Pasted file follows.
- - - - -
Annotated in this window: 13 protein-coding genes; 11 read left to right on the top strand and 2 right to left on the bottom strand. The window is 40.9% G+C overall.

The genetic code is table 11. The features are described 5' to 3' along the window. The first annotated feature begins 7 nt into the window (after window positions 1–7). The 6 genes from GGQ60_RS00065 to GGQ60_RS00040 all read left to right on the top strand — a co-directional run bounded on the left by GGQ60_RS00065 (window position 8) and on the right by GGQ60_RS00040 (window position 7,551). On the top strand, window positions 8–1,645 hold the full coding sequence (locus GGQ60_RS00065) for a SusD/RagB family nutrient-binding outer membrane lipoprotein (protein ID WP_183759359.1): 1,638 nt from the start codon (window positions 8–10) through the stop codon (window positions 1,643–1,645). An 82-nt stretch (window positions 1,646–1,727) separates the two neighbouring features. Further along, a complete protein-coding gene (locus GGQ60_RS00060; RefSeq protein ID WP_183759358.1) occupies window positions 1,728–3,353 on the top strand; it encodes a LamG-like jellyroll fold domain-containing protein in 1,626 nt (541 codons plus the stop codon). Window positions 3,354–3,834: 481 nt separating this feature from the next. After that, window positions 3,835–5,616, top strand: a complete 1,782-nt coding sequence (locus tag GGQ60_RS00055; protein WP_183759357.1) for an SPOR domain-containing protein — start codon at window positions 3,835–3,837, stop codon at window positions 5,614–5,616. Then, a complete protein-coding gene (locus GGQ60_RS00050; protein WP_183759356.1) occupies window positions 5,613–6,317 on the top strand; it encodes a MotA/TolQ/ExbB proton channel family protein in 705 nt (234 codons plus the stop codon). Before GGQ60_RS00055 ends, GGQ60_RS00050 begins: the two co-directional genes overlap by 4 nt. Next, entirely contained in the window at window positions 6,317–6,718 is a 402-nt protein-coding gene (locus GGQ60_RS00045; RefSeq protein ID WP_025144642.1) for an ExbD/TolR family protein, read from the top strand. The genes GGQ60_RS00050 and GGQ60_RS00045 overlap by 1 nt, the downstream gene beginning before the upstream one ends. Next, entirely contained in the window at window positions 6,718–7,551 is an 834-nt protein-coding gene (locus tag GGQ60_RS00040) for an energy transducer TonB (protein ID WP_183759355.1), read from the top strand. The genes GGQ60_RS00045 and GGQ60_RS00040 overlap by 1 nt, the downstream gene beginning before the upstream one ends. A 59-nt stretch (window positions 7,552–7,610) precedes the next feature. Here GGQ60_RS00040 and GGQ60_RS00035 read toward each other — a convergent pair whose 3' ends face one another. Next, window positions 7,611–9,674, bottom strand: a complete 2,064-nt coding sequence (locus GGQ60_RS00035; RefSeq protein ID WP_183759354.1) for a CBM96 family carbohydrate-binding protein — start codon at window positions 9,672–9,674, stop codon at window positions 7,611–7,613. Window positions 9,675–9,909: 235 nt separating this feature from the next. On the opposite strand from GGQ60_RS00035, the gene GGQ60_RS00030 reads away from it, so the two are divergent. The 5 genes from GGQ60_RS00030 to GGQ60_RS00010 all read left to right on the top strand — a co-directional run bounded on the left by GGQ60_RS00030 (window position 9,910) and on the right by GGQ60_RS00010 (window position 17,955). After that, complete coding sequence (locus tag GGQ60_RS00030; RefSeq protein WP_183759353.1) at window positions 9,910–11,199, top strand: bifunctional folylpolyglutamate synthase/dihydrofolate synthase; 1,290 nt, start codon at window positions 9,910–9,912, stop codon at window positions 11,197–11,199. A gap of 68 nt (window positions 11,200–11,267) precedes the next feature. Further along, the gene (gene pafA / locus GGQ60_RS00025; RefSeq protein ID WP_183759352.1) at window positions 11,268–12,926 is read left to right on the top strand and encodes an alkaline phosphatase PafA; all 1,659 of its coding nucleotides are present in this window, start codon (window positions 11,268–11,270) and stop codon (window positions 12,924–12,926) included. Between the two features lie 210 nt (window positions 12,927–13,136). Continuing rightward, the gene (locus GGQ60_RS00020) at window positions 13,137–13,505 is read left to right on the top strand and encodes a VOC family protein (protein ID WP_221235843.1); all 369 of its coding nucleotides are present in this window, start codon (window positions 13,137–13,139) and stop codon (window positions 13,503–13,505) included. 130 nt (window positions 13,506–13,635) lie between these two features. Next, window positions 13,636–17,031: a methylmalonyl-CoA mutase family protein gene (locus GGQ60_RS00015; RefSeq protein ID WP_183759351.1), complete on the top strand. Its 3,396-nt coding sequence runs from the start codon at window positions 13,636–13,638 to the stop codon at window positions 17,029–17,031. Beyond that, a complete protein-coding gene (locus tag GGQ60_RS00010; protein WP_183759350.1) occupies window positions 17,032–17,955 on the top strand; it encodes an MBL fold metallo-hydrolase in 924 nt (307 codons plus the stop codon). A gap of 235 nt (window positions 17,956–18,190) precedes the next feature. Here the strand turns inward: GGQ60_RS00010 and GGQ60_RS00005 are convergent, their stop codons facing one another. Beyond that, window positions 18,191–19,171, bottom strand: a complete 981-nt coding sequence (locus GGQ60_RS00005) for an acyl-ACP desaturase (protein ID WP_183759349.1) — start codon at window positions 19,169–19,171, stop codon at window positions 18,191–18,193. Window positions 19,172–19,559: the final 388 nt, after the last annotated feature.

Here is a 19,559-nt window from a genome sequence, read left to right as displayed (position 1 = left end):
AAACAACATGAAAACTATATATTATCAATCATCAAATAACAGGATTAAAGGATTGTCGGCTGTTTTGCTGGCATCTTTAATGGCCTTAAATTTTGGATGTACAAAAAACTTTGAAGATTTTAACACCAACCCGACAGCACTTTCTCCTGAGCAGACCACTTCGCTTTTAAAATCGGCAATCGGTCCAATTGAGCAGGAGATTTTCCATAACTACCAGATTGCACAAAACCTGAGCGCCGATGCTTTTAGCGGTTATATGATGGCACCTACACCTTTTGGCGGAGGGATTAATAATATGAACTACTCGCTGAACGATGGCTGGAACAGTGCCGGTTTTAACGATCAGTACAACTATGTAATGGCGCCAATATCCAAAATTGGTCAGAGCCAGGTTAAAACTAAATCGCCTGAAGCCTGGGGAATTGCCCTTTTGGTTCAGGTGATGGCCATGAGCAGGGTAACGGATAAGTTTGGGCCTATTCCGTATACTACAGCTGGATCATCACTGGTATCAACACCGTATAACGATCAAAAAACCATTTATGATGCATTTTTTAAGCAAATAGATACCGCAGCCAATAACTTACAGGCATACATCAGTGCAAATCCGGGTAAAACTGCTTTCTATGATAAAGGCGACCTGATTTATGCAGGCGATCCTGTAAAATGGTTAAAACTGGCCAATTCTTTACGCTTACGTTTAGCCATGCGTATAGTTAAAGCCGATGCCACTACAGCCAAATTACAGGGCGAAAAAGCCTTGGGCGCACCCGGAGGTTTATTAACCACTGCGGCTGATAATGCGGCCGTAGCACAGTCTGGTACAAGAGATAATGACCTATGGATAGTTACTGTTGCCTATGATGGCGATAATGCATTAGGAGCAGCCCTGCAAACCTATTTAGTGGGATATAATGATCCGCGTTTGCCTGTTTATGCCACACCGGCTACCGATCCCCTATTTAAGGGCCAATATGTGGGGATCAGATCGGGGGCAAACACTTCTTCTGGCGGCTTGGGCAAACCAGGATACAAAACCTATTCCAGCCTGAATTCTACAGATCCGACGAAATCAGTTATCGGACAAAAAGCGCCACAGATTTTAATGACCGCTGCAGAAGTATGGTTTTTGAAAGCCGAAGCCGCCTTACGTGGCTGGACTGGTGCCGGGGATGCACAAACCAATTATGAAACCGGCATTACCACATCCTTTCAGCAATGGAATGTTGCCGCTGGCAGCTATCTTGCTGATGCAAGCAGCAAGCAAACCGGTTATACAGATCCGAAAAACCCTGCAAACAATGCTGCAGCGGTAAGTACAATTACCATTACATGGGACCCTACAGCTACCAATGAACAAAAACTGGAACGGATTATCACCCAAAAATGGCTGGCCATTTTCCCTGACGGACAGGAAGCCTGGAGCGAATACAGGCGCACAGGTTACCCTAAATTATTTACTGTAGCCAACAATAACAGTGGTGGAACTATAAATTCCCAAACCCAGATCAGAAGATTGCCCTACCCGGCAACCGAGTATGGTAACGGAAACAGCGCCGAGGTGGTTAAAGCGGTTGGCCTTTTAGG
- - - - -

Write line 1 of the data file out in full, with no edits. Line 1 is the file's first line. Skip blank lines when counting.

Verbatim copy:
Annotated in this window: 13 protein-coding genes; 11 read left to right on the top strand and 2 right to left on the bottom strand. The window is 40.9% G+C overall.